Leaving Melbourne felt like wading through molasses, sticky and slow-going, a series of blunders and clumsy patch-up jobs. Like a half-drunken stumble down the hallway in the middle of the night: hit your shoulder on the doorframe, slide into the dresser, trip over your own feet, claw at the wall to stay upright.
Much of the country I?m travelling now, we travelled as a family in 1997. The trip so far?and it?s just over two weeks since I left Melbourne?has already been punctuated by flashes of recognition and re-evaluation, constant moments of this is where. This is where my brother, this is where the river, this is where the rain, this is where the butterflies. Doing it without them is like rewriting part of my childhood with no points of reference but those in my head. Did I come here? Do I remember this? The vague memories are overwritten, the vivid ones are detailed and deepened. Experiences now have price tags and responsibilities attached. Every 500km costs me $100. Every overnight stop is a negotiation between energy levels, fuel availability, community dynamics and the elements.
The Land Cruiser is a dogged but shuddery old thing, and I promised myself when I finally hit the highway that I wouldn?t get distracted by the romance of the road. But even monotony has its aesthetic, and pretty soon I was trying not to veer off the bitumen while typing text messages to myself so I wouldn?t forget the colour of the grass, the way the light fell, the sunset reflected on rainclouds. At one point, the car climbed a hill and the very road was glowing?luminous pink and orange, like when you peel the skin from a nectarine?the crest all but bursting with colour and light, and then the bonnet dipped and plunged in the cold, dark hollow of the valley behind it, sinking into mournful, wet blue-grey. ?Watercolour? doesn?t do it justice; it was richer than that, like saturated sound. And the muse squeezed my lungs and said, Capture this.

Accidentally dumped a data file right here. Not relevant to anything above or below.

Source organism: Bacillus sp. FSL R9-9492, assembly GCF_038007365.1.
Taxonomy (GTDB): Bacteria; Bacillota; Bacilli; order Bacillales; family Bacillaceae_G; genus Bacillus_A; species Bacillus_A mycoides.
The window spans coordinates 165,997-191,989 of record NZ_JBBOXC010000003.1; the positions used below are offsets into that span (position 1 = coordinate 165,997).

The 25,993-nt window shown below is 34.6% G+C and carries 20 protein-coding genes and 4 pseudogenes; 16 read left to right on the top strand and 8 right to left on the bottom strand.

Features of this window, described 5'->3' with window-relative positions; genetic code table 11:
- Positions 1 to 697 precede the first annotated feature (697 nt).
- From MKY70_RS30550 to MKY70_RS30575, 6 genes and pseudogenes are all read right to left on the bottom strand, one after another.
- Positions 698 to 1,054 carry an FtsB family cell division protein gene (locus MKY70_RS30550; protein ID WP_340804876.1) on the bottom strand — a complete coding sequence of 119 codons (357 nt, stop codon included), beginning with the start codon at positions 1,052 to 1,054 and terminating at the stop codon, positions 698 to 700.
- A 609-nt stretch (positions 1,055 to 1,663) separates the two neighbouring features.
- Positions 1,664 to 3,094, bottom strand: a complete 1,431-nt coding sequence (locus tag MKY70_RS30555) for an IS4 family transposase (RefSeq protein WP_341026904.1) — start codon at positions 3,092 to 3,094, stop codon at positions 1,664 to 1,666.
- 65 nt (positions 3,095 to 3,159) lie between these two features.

Sometimes I catch myself thinking that it doesn?t even matter where I?m going. The movement is enough; away is enough. It was always the blur of the country rushing past, soothing and stirring, and the rhythmic lilting of the car that made travelling inspiring. Even the bus trip between my house and high school was scope for imagination. I was never an ?are we there yet?? child. Arrival ruptured my reverie.
But when I run away from myself fast enough I catch up to myself from the other direction. And I?m not only running to, I?m running from. The road between Brisbane and Melbourne was tracked with mud and rainwater, bloodsoaked carpet, alcohol and leaking engine coolant, and I stumbled along it clad in clothes that smelt like smoke and sweat. This was unsurprising, given the state I was in before I left. I know the danger signs because I?ve seen them in other people. When the catalyst for all your epiphanies is consumption of a substance. When someone pours their heart out to you, tells you exactly what you mean to them, and you have to ask them the next day to repeat what they said. When you are sabotaging opportunity after opportunity in favour of momentary, beguiling, artificial warmth. When people you love finally, angrily explain to you that while intoxicated, you have criticised, insulted and offended them well past the point of friendship, and you hear the words: ?I am at the end of my tether.?
Last Monday, I was that person. And perhaps sometimes it?s good to know how far you can push it before it gives, but it would be better yet not to reach that point in the first place. I don?t understand people who can create under the influence. I drink so that my head will shut up, except that it doesn?t shut my mouth. I have sex so that I will feel better about myself, and then speak like I am putting myself on trial. It?s not about guilt or shame, it?s about control. Getting out of control to feel in control. But apathy has always been a problem for me, and the abuse that I put myself through, not just physically but mentally and emotionally, in order to somehow untangle these knots eventually takes its toll. It?s not that I don?t care; rather, I get to the point where there is so much to care about that in order to cope I have to sequester all cause for concern. An oxymoronic embrace of neglect.
As I post this I am 9 days celibate and sober. No sex, alcohol or drugs for 100 days. A self-imposed fast. I will have 100 days together with my own mind and my own body. I will remember what it?s like to be whole. It?s a good time to do it. I have a novel to finish writing and two thirds of a country to explore. And then, we?ll see.